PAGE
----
Published October 26. 2013 4:00AM
The next couple of years should be a time of tremendous change and opportunity for the New London Public Schools. The current Board of Education, having decided not to renew the contract of the existing superintendent when it ends this school year, left it to the incoming board to choose a successor.
Intervention in the school system by the State Board of Education will continue, as will the involvement of Special Master Steven Adamowski to assure the efforts to improve the city's academically underperforming schools continue. It appears the state will be much involved in the selection of a superintendent, including setting salary parameters to attract top-level candidates.
Most significantly, the transition to the state's first all-magnet-schools system will continue, bringing in increased state revenue, providing more choices for students and families in New London, while attracting students from outside the city.
This is the backdrop for the Nov. 5 election, when New London voters will seat a new seven-member school board. What follows are The Day's recommendations, based on interviews, records, backgrounds, achievements and ideas, of the candidates best able to work cooperatively and progressively, while also bringing healthy doses of skepticism to their tasks.
Mirna Martinez, Green Party (cross-endorsed by Republicans). Knowledgeable, committed, enthusiastic are some of the adjectives that describe Ms. Martinez. A dual-language teacher who has set her career aside to raise two children, she remains active in youth programs in the city.
A co-founder of New London Parent Advocates, her priorities include working to better involve parents and families in city schools. With a teacher's eye, she wants a superintendent who can balance the need for core educational standards without inhibiting the creativity a teacher needs to be effective. Martinez would be a great asset to the board.
Aracelis Vazquez Haye, Democrat. Another exciting choice, this Christian youth minister and hospital chaplain is tuned into the struggles and challenges many of the city's families and children face. She, too, will put a priority on finding new approaches to involve parents throughout this diverse city.
New London will need a superintendent with a demonstrated ability, in an urban setting, to create an educational environment that makes school exciting for children, she said. Too many of the children she works with see it as only a burden.
Robert Funk, Democrat. A corporate accountant, Mr. Funk recognizes that adequately funding city schools will remain a challenge in this city with its limited tax base. The board must allocate what money is available efficiently and effectively, he said, and that requires detailed and transparent accounting. Right now that's lacking, said Mr. Funk.
While focused on budgeting, Mr. Funk, with two children in the New London High School, is also committed to making sure the state's involvement is effective in helping improve city schools, but short lived because the board demonstrates the ability to keep moving forward.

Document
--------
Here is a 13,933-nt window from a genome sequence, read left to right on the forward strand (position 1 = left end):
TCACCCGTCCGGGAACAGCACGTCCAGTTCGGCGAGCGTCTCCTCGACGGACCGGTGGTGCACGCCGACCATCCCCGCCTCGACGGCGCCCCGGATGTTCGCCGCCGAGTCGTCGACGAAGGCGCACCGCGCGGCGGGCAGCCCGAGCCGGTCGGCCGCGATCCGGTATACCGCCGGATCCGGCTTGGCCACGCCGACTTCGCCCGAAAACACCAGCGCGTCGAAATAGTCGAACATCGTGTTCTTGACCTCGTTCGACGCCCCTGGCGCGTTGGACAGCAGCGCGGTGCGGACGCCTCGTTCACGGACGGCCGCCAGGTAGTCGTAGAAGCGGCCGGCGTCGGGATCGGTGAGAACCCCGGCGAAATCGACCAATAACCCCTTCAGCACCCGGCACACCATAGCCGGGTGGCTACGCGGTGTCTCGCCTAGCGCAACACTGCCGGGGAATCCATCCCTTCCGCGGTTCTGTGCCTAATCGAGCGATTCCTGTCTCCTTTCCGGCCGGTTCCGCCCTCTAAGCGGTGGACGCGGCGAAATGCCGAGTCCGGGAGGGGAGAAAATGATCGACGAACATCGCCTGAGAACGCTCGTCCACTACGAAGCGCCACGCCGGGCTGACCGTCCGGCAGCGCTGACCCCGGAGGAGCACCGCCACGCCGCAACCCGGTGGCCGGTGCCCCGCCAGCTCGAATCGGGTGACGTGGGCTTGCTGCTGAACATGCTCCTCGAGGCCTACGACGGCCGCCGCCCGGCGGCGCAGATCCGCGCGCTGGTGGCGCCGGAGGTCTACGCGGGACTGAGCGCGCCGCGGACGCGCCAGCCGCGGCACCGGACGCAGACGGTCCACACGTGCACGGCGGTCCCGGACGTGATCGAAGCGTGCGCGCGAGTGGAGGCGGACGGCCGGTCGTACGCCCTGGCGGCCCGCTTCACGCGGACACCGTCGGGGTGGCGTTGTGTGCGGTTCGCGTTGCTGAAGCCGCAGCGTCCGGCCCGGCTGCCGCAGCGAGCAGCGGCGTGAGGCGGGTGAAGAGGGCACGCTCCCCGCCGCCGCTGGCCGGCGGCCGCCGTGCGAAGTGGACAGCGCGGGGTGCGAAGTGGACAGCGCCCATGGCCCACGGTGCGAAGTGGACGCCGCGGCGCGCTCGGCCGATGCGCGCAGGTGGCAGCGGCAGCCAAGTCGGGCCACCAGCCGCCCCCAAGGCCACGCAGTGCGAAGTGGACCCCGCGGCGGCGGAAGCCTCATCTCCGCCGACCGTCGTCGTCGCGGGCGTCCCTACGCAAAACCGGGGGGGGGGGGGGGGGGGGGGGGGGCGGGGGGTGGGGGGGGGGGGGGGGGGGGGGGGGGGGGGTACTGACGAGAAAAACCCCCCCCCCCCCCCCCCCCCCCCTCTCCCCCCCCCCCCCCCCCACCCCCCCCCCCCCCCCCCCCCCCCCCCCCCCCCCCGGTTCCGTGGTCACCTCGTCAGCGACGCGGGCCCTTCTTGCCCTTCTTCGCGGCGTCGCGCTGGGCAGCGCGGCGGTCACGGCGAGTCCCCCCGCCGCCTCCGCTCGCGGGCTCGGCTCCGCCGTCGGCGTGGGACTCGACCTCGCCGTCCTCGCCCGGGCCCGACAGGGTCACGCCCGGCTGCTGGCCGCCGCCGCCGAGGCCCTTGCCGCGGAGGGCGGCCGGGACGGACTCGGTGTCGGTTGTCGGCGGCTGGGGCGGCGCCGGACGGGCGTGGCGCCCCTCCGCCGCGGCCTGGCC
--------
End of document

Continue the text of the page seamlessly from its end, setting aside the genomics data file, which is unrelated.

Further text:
Reona Dyess, Democrat. Executive director of New London's Drop-In Learning Center, Ms. Dyess has a long history of civic involvement, much of it involving young people. She will insist that channels of communication are available and working, from the administration to teachers, from the schools to the parents, between the board and the administration.
"We have to have a buy in," she said of the conversion to a magnet-school philosophy, "or we will have problems."
Scott Garbini, Democrat. Mr. Garbini has a strong background in education, including in urban settings. He holds a Master's Degree in Education and served as a mentor with the innovative YearUp in Providence, a one-year, intensive training program that provides low-income young adults, ages 18-24, with a combination of hands-on skill development, college credits, and corporate internships to break the cycle of poverty.
He would come to the board well versed in the current academic trends influencing education and approaches under debate for closing the achievement gap.
Jason Catala, Republican. A teacher seeking his sixth two-year term on the council, no one could ever question Mr. Catala's enthusiasm and dedication to city schools and students, but his methods often failed him and the board. But he appears to have benefitted significantly from the training the state board provided to help New London board members better understand their role vis-à-vis the superintendent.
Mr. Catala voices a new found appreciation about the board's need to focus on strategic planning and policy implementation, rather than bogging down in relatively trivial matters or overstepping its policy-making authority. Some continuity is important, one reason to return Mr. Catala to the board.
Margaret Mary Curtin, Democrat. In large part in the interest of continuity, we also recommend Ms. Curtin for a second term. Peg Curtin is a long-time veteran of local and state politics, but her methods chairing board meetings have caused consternation - texting, sidebar discussions and lack of detail for policy decisions among them.
But under her leadership the board has moved forward with development of a strategic plan and she is committed to the magnet-school conversion. We also back her support for the eventual merger of the education and city finance departments.